After hearing all arguments, the supreme court held that section 134 of the constitution states the court does not have powers to question whether or not procedures of the standing orders have been complied with, unless the procedure is provided by constitutional law.

The court also ruled that Namah failed to satisfy the court that there had been any breach of the standing orders in the election of James Marape.

Kramer cartoon
Bryan Kramer makes fun of the opposition leader's misery in an empty room

On the issue of whether the speaker failed to comply with section 114 of constitution, the court ruled that a member of parliament ought to have raised it at the time by putting the question to the speaker and asking whether O’Neill could withdraw his nomination.

Because no question was put to the speaker, section 114 was not breached.

The chief justice also made reference to standing order 284, which states that, in any matter not provided for in the standing orders, the speaker shall decide.

On the issue of breaching standing order 7a, the court held that the order states that a party may nominate a candidate but did not state that only a party may nominate a candidate for prime minister.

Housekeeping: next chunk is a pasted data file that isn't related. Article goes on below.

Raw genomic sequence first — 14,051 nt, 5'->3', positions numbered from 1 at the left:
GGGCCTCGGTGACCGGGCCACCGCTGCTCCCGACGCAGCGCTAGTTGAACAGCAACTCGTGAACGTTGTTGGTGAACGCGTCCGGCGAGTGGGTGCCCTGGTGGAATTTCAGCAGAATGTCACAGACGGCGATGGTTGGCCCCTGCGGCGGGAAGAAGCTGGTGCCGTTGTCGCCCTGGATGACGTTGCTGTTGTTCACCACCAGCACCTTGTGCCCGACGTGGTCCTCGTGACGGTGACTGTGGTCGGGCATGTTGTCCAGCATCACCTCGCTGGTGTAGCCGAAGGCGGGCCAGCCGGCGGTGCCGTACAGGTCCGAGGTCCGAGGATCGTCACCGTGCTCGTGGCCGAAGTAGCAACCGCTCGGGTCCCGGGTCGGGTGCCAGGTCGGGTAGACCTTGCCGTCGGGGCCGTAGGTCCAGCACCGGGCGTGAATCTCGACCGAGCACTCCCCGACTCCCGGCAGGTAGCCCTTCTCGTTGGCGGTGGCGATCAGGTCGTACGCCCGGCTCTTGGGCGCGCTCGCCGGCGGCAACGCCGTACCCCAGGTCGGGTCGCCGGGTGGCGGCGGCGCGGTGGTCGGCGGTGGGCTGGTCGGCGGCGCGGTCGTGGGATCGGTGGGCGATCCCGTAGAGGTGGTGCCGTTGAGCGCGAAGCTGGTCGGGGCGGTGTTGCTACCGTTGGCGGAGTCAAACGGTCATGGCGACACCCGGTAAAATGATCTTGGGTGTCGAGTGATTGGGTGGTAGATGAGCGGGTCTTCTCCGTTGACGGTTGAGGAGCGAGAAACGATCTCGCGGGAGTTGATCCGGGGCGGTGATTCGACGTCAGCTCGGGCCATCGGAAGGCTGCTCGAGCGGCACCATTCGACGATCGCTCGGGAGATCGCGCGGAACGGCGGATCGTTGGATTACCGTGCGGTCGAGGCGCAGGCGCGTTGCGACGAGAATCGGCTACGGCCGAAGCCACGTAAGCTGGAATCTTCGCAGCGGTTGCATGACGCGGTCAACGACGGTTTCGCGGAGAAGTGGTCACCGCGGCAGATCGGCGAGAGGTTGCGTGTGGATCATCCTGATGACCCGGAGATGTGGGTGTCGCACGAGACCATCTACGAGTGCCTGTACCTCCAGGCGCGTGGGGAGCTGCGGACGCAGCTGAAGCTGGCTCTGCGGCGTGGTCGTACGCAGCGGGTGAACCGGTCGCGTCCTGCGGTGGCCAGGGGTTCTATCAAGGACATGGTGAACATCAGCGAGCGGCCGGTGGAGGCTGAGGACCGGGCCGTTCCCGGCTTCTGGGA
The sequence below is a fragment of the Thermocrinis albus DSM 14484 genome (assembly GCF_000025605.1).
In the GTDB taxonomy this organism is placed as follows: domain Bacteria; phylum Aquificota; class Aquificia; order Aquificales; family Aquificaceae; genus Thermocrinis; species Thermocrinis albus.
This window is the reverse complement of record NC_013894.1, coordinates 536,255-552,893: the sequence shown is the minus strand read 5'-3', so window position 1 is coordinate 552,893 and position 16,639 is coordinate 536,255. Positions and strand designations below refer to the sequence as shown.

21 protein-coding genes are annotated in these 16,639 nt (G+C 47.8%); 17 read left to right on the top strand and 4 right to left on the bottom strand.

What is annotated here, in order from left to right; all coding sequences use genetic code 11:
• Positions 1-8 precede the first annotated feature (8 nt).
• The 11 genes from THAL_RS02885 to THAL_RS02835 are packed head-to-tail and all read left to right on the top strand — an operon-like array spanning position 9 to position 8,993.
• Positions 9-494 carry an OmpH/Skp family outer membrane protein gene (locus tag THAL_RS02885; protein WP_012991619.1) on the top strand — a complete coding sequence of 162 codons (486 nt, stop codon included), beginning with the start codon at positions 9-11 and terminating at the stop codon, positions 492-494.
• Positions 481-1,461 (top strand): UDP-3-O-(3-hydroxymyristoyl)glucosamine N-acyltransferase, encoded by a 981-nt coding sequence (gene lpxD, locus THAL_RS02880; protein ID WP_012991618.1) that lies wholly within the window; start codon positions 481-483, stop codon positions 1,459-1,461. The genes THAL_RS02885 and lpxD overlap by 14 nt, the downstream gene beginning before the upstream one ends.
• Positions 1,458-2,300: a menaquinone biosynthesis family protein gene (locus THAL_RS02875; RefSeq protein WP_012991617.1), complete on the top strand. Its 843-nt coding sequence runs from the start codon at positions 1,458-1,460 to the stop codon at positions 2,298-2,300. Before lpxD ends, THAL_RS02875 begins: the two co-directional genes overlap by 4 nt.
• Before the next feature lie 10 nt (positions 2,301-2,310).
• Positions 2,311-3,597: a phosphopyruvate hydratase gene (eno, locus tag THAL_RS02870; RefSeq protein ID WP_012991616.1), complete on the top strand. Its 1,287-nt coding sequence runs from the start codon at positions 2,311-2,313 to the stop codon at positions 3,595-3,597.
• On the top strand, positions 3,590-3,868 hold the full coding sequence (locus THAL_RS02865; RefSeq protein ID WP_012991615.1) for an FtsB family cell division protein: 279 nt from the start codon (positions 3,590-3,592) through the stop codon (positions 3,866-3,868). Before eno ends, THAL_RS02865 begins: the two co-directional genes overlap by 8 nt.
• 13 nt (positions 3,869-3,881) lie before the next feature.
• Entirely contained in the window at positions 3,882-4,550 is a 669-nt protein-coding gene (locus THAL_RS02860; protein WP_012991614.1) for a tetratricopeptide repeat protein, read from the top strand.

They held that any other member of parliament could also nominate a candidate.

Following the decision, opposition leader Belden Namah staged a press conference in Vanimo.

He deceptively stated he welcomed the decision of the supreme court.

“Perusing this case and coming to a finality of it, it’s a great relief. I want to thank the judiciary for a very good decision that has come out today, it is a precedent decision, a unanimous decision by the court,” Namah said.

He then went on to make a misleading and mischievous statement that the supreme court had set a precedent to say that parliament reigns supreme, and that the majority on the floor of parliament reigns supreme in as far as separation of powers are concerned.